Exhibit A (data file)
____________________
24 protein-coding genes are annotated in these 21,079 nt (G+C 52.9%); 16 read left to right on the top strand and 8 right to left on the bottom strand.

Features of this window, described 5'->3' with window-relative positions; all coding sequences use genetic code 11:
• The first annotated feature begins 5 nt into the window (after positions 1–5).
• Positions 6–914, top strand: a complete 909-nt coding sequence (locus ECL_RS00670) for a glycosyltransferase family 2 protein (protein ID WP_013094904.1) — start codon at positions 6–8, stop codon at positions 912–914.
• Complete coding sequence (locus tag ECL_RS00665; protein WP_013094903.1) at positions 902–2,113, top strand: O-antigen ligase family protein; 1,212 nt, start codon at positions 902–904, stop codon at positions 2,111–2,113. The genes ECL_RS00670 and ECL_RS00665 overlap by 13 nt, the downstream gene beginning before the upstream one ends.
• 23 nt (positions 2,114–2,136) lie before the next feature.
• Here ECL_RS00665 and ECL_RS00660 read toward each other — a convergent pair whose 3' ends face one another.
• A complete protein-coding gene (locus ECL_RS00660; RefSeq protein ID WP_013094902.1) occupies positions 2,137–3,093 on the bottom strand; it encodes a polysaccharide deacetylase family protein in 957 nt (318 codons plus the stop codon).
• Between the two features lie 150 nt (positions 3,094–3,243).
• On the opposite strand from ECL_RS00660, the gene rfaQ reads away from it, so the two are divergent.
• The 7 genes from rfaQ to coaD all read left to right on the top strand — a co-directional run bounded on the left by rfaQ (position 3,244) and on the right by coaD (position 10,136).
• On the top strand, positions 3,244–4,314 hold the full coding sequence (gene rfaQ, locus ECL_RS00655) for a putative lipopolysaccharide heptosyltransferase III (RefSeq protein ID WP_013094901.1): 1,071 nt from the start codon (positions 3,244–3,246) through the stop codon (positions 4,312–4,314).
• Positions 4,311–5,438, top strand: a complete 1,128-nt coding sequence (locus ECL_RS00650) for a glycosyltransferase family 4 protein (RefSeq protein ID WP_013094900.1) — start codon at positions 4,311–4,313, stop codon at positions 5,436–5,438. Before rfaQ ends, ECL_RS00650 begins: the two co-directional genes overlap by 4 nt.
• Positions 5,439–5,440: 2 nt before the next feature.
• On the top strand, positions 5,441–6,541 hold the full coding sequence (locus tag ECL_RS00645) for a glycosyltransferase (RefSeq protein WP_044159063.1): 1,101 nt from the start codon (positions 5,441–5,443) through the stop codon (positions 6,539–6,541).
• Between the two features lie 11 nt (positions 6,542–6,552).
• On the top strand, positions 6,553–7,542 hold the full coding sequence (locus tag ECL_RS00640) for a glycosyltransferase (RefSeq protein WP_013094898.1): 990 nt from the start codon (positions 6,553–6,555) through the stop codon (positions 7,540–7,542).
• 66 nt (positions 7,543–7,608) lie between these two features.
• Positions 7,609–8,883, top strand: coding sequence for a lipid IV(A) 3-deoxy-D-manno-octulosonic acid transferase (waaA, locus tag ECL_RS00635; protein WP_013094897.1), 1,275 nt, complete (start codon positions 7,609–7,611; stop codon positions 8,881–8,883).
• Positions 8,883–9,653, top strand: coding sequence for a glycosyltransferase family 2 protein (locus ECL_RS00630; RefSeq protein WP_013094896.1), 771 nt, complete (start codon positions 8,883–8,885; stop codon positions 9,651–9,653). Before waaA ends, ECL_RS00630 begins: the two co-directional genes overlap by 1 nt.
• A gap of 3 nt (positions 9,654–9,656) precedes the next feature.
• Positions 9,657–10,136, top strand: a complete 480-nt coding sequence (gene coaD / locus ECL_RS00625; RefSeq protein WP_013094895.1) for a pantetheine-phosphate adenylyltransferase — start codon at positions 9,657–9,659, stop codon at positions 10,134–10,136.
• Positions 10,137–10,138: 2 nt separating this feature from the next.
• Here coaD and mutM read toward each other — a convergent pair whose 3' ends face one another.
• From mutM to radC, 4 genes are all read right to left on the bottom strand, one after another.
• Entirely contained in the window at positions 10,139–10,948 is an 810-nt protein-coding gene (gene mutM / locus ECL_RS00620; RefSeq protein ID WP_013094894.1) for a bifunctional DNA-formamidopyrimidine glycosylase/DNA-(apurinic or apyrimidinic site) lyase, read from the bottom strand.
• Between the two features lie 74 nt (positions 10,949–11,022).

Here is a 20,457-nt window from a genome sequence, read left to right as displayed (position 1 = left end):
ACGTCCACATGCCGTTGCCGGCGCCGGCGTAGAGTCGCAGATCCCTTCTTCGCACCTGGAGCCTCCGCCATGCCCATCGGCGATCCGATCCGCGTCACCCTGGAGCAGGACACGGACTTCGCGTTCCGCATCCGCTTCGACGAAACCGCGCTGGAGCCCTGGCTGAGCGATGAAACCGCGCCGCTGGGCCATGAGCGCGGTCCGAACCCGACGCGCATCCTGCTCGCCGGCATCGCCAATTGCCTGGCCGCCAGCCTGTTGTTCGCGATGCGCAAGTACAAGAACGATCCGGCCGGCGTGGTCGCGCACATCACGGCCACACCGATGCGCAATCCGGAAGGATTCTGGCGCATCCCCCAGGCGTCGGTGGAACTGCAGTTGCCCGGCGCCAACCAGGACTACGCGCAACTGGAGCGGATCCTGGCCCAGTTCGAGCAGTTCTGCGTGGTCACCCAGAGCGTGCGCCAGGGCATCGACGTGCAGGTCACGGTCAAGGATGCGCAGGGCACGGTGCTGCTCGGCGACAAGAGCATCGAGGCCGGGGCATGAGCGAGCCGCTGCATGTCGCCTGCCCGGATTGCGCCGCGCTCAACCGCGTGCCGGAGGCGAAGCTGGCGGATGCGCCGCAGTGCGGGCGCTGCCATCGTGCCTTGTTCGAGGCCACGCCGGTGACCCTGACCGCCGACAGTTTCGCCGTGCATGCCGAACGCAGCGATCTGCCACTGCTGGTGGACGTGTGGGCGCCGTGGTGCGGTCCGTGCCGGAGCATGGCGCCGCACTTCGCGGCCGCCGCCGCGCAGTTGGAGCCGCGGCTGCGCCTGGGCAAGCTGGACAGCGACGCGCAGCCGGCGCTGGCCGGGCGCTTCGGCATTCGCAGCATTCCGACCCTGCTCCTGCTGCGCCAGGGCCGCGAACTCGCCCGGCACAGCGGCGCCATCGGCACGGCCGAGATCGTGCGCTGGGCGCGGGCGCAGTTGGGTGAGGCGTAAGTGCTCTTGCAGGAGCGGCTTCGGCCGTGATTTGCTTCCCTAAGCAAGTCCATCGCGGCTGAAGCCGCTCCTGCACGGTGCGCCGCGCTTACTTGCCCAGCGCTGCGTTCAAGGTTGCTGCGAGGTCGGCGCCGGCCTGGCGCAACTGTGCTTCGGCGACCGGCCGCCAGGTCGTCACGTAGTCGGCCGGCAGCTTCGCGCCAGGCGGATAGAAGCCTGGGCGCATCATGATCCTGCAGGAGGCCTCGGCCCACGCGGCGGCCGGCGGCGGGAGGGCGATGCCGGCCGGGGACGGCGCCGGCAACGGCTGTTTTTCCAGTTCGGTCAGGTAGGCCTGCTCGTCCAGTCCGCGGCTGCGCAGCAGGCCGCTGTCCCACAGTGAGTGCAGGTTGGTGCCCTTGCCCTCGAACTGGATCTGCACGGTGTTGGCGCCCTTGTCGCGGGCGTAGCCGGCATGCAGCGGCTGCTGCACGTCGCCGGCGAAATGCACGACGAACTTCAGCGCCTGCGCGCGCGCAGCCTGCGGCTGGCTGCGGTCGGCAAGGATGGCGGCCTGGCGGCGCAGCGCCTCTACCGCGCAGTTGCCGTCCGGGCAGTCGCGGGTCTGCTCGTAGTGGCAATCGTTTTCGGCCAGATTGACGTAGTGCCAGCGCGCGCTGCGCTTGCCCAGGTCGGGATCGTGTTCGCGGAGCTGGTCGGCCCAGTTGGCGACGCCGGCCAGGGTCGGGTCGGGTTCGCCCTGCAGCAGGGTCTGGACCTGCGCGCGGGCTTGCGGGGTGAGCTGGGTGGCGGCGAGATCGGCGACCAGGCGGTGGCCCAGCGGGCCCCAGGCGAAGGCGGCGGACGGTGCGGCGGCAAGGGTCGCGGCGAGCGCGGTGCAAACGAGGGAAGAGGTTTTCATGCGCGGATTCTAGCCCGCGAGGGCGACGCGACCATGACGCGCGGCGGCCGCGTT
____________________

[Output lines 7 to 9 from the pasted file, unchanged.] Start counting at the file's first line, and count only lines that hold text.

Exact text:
• Here ECL_RS00665 and ECL_RS00660 read toward each other — a convergent pair whose 3' ends face one another.
• A complete protein-coding gene (locus ECL_RS00660; RefSeq protein ID WP_013094902.1) occupies positions 2,137–3,093 on the bottom strand; it encodes a polysaccharide deacetylase family protein in 957 nt (318 codons plus the stop codon).
• Between the two features lie 150 nt (positions 3,094–3,243).